WARNING

At large sites, rwho can create significant amounts of network traffic. This is because all systems running the in.rwhod daemon are frequently broadcasting their status to all other systems on the network. You can see why this feature is disabled by default.

rusers Command

In environments with the rusersd feature enabled, the rusers command shows which users are logged in to another system on the local network. The syntax of the rusers command is rusers [-ahilu] hostlist, where hostlist is a list of one or more host names. The options are:

  • -a. Give a report for a machine even if no users are logged on.
  • -h. Sort alphabetically by host name.
  • -i. Sort by idle time.
  • -l. Give a longer listing in the style of who(1).
  • -u. Sort by number of users.

When the –l option is used, the rusers output resembles that of the who command; the output format is:

userid    hostname:terminal    login date    login time    idle time    login host

Some examples follow.

# rusers -l
Sending broadcast for rusersd protocol version 3...
pete         wallace:pts/2             Jan 31 05:24       7 (java)
gsmith       wallace:pts/3             Jan 31 05:29         (java)
mark         grommit:pts/0             Feb  1 04:04       7 (acorn)
Sending broadcast for rusersd protocol version 2...
#
# rusers
Sending broadcast for rusersd protocol version 3...
wallace          pete gsmith
grommit          mark
Sending broadcast for rusersd protocol version 2...
#

In the first example, the rusers -l command lists three users (pete, gsmith, and mark) on two systems (wallace and grommit), in the format resembling that of who. In the second example, the abbreviated rusers output lists the usernames who are logged into each system on the network.

finger Command

The finger command can be used to get information about other users on the system. The syntax of the finger command takes three forms:

finger [-bfhilmpqsw] [username]...
finger [-l] [ username@hostname 1 [ @hostname 2 .. .@hostname n]...]
finger [-l] [ @hostname 1 [ @hostname 2 .. .@hostname n]...]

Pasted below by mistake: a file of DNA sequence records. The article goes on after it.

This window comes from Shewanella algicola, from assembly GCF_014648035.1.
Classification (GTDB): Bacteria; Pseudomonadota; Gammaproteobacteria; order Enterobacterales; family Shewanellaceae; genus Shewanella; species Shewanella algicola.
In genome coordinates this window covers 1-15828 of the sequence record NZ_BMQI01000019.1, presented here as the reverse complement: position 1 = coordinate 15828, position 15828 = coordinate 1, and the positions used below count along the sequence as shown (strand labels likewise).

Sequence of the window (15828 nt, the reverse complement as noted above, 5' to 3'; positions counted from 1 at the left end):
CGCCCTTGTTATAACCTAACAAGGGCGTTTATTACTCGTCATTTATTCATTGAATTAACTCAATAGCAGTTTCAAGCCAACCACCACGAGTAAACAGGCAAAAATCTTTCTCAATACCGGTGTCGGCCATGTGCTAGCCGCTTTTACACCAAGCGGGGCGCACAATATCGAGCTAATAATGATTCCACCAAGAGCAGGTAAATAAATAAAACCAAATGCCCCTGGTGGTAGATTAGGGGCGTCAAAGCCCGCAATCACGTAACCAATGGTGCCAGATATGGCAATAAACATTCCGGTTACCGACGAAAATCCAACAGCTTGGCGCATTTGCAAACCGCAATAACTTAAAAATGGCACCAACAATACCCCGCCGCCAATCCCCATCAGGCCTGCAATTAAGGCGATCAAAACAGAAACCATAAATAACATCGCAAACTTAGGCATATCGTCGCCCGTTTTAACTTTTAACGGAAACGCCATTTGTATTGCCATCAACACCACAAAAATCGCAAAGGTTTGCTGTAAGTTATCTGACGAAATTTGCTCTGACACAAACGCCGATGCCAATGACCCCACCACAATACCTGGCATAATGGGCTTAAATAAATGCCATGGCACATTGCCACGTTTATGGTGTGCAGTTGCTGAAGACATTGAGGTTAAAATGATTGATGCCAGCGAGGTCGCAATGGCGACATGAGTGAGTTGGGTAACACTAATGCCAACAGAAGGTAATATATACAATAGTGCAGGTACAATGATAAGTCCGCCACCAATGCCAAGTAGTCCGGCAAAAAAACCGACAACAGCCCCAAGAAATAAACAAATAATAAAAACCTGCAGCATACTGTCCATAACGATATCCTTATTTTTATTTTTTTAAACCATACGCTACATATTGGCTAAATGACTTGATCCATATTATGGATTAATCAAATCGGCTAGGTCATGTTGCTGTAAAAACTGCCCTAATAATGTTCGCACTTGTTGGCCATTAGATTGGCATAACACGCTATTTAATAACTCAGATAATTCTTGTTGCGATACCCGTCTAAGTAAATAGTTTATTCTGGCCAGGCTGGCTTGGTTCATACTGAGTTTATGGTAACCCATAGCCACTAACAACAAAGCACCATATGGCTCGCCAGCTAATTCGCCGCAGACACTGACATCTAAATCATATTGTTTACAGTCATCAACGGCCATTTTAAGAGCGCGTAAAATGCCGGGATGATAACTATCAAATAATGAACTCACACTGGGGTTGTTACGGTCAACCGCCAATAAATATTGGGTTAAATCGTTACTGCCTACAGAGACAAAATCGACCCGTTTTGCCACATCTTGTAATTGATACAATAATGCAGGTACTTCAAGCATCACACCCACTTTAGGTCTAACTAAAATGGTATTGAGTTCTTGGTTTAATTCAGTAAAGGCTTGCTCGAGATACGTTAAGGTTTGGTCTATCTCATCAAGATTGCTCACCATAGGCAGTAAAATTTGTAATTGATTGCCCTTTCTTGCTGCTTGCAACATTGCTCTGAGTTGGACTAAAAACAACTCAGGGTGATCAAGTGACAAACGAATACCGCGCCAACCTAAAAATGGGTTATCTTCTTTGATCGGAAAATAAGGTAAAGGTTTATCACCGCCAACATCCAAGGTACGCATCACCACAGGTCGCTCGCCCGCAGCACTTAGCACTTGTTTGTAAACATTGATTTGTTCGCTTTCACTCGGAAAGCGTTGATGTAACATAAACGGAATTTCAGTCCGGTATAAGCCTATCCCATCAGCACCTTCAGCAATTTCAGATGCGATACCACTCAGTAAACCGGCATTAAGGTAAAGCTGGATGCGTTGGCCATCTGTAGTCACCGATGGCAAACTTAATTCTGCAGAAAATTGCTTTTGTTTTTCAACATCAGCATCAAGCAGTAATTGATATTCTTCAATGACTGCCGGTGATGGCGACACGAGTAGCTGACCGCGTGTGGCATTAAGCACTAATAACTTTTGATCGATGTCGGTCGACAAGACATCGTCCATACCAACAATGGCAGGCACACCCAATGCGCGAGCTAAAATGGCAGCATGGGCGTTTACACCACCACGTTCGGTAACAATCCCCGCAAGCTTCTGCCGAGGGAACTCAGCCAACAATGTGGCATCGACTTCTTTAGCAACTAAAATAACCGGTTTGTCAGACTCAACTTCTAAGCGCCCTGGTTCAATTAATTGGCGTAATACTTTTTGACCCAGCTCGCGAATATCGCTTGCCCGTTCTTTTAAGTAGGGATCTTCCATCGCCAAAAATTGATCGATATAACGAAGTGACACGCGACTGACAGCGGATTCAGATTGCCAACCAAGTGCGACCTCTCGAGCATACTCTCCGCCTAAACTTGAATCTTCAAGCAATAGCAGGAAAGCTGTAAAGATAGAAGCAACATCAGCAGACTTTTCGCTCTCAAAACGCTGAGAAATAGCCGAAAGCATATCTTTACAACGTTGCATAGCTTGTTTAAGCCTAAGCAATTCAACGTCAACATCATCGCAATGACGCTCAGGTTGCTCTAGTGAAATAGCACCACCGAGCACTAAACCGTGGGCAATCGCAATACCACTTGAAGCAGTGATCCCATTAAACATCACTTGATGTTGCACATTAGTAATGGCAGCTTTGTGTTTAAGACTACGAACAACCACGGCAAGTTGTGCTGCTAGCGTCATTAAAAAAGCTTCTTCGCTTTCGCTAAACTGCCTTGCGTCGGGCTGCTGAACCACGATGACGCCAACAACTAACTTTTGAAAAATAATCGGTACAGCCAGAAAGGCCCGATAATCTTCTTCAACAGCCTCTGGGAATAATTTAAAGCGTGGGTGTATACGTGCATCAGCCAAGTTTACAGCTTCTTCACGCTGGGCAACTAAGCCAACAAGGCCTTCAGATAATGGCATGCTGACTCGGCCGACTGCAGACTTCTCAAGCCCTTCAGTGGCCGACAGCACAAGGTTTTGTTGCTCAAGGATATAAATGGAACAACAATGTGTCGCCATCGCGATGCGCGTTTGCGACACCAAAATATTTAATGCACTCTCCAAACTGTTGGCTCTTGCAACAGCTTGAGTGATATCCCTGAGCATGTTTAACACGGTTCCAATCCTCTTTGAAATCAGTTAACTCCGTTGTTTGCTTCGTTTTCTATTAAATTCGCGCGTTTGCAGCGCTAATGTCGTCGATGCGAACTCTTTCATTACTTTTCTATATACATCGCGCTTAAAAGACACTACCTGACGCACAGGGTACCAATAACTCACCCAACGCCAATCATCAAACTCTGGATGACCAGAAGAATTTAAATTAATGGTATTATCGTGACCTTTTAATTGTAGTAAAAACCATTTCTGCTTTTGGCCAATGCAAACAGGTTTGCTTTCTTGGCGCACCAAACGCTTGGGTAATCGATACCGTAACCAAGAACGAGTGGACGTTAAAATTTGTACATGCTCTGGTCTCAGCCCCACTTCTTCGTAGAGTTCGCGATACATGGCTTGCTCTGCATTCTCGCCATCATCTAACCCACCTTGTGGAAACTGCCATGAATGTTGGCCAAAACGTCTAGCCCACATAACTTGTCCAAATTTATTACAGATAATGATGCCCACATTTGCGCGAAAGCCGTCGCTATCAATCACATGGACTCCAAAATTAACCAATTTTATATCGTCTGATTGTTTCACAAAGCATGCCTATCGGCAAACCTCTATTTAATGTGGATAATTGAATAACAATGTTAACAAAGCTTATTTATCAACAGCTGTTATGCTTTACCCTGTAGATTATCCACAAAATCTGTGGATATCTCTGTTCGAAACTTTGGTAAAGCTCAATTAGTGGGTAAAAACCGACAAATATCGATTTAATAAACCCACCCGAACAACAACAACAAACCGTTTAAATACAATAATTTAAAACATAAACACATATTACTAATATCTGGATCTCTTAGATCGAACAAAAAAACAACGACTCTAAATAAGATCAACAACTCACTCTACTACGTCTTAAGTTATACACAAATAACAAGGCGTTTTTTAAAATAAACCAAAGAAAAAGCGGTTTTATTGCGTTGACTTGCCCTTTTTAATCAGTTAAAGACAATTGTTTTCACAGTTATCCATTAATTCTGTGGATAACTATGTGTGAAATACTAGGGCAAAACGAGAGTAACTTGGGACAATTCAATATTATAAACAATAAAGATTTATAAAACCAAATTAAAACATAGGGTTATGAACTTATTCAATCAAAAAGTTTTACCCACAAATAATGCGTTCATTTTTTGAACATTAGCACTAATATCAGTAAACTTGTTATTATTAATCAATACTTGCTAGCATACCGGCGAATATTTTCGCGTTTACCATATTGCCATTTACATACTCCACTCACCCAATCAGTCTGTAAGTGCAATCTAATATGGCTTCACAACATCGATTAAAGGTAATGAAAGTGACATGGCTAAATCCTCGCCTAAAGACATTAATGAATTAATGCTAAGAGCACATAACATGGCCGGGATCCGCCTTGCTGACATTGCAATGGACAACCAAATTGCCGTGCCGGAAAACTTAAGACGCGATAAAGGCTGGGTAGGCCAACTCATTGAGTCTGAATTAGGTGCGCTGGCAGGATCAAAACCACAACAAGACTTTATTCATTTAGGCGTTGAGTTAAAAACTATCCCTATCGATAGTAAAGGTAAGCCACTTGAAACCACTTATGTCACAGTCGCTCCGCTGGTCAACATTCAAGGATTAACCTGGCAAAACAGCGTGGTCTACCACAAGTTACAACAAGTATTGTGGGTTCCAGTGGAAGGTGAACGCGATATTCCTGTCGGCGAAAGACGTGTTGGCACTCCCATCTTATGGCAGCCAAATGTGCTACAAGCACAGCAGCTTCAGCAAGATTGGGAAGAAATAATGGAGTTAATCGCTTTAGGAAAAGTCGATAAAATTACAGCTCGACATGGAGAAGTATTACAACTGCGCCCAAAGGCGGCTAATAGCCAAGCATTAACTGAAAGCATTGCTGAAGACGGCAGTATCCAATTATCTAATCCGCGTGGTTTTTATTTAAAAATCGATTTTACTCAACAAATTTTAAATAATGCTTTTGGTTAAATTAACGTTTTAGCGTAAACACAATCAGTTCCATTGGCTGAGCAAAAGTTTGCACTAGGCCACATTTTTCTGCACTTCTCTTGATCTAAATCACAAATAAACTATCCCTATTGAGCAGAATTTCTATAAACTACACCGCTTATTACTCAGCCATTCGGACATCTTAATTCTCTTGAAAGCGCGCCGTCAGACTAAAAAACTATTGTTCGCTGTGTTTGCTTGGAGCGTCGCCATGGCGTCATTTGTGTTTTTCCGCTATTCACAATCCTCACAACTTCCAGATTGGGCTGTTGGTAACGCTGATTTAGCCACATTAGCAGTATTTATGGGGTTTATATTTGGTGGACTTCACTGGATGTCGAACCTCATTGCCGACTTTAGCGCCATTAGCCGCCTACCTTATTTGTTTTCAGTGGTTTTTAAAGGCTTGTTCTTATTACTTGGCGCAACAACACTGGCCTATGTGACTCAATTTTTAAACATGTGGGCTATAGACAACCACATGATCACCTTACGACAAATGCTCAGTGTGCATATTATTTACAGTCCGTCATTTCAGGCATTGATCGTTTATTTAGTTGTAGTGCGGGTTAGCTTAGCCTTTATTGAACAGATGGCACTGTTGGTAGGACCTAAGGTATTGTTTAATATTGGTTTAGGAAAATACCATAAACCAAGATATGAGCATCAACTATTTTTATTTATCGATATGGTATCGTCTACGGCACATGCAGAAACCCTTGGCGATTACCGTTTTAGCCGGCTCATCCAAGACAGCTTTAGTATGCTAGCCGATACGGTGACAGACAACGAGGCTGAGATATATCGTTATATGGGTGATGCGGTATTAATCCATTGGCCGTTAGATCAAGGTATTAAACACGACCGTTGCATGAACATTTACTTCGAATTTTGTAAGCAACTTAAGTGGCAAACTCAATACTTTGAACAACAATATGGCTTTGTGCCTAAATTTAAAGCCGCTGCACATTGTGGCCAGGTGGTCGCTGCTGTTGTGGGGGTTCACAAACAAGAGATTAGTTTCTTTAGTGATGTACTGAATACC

In the first form, the available options are:

  • -b. Suppress printing the user's home directory and shell in a long format printout.
  • -f. Suppress printing the header that is normally printed in a short format printout.
  • -h. Suppress printing of the .project file in a long format printout.
  • -i. Force "idle" output format, which is similar to short format except that only the login name, terminal, login time, and idle time are printed.
  • -l. Force long output format.
  • -m. Match arguments only on username (not first or last name).
  • -p. Suppress printing of the .plan file in a long format printout.
  • -q. Force quick output format, which is similar to short format except that only the login name, terminal, and login time are printed.
  • -s. Force short output format.
  • -w. Suppress printing the full name in a short format printout.

In the second and third forms, the -l option forces long output format.

Some examples follow.

# finger gsmith
Login name: gsmith                      In real life: Greg Smith
Directory: /export/home/gsmith          Shell: /bin/sh
On since Nov  7 06:18:59 on pts/17 from myclient
No unread mail
No Plan.
#
# finger -q gsmith
Login      TTY                When
gsmith     pts/3        Wed Jan 31 05:29
#
# finger mark@grommit
[grommit]
Login       Name               TTY         Idle    When    Where
pete     Mark Foster           pts/0            Thu 04:04  wallace
#
# finger @wallace
[wallace]
Login       Name               TTY         Idle    When    Where
pete     Peter Gregory         pts/2            Wed 05:24  myclient
gsmith   Greg Smith            pts/3          1 Wed 05:29  myclient
#
# finger -l @wallace
[wallace]
Login name: pete                        In real life: Peter Gregory
Directory: /export/home/pete            Shell: /bin/sh
On since Jan 31 05:24:14 on pts/2 from myclient
Mail last read Thu Jun 29 04:23:10 2000
No Plan.
Login name: gsmith                      In real life: Greg Smith
Directory: /export/home/gsmith          Shell: /bin/sh
On since Jan 31 05:29:31 on pts/3 from myclient
2 minutes 11 seconds Idle Time
No unread mail
No Plan.
#

In the first example (finger gsmith), the username gsmith is logged in on the same system that executed the finger command. In the next example (finger –q gsmith), we see information about username gsmith but in quick format. In the third example (finger mark@grommit), we are querying specifically about the username mark on the system grommit. In the fourth example (finger @wallace), we are looking for short-form information about all users logged into the system wallace. In the last example (finger –l @wallace), we see long-form information about users logged into wallace.